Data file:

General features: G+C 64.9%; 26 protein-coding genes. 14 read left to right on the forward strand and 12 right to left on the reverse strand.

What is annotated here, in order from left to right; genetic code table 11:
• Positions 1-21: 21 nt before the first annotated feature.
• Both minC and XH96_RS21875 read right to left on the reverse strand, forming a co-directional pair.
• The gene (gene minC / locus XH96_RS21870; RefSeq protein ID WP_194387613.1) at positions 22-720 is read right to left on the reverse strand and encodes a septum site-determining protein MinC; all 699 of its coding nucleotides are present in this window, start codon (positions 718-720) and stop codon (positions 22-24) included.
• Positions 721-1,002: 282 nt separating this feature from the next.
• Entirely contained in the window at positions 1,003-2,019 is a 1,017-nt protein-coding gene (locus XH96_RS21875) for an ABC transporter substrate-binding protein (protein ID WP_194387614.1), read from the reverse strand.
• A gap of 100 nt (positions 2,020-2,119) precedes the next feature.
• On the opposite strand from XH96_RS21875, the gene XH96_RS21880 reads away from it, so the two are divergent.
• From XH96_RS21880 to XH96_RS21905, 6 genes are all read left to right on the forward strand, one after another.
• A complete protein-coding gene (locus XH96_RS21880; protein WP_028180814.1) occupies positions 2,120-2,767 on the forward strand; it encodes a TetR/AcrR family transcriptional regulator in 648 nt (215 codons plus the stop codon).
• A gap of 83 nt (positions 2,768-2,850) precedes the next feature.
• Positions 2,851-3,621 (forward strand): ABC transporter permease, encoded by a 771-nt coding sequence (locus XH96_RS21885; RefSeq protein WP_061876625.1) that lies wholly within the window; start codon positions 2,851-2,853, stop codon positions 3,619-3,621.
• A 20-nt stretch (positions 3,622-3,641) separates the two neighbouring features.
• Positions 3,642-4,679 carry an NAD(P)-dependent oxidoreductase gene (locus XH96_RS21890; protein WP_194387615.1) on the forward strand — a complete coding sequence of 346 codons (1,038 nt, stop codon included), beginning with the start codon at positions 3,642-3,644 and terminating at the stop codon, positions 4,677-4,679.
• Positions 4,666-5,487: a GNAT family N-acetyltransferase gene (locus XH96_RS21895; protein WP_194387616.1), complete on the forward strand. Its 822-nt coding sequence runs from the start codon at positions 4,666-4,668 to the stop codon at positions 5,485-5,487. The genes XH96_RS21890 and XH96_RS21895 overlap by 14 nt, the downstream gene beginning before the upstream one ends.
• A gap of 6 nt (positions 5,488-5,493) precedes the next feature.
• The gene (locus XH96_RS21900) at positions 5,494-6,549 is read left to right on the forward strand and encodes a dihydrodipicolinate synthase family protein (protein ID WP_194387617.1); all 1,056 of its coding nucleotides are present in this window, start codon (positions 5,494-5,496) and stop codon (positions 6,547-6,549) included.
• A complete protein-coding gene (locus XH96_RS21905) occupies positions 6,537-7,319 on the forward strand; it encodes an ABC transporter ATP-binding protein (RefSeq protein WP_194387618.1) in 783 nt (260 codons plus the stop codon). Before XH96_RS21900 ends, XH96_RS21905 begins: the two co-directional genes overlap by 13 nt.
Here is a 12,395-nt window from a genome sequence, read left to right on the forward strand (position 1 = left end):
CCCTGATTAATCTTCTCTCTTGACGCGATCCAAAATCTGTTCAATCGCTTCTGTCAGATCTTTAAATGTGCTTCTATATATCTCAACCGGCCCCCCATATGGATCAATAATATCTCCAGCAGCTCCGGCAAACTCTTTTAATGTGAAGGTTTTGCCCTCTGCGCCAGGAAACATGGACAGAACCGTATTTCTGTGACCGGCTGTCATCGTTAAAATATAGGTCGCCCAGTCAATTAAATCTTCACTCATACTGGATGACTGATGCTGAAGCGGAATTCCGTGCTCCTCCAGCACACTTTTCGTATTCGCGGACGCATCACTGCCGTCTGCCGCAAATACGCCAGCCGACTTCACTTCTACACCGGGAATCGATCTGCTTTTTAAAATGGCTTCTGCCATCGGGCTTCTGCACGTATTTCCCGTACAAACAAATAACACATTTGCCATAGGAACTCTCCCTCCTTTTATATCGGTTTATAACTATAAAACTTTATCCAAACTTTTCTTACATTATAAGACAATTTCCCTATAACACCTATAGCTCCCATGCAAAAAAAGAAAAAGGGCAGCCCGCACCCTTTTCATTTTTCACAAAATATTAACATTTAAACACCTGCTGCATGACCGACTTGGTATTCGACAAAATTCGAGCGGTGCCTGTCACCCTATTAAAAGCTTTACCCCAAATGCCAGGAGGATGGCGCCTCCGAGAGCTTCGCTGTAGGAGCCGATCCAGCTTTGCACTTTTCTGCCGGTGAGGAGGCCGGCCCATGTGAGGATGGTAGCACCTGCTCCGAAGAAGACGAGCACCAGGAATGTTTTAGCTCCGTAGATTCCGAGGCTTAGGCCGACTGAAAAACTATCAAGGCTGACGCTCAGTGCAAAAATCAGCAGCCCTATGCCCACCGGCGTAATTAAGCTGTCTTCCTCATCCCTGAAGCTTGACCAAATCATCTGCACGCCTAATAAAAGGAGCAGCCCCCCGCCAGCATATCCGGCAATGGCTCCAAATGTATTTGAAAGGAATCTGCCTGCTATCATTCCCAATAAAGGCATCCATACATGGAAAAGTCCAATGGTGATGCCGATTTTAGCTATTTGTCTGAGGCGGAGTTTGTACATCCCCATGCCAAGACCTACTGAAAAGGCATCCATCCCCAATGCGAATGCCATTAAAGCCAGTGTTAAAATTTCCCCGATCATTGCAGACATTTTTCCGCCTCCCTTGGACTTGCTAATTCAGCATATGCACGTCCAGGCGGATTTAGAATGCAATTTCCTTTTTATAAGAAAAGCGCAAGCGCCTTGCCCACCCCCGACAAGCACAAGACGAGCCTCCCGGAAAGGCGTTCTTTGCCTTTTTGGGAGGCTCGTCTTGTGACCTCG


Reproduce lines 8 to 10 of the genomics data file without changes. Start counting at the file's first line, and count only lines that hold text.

• A gap of 100 nt (positions 2,020-2,119) precedes the next feature.
• On the opposite strand from XH96_RS21875, the gene XH96_RS21880 reads away from it, so the two are divergent.
• From XH96_RS21880 to XH96_RS21905, 6 genes are all read left to right on the forward strand, one after another.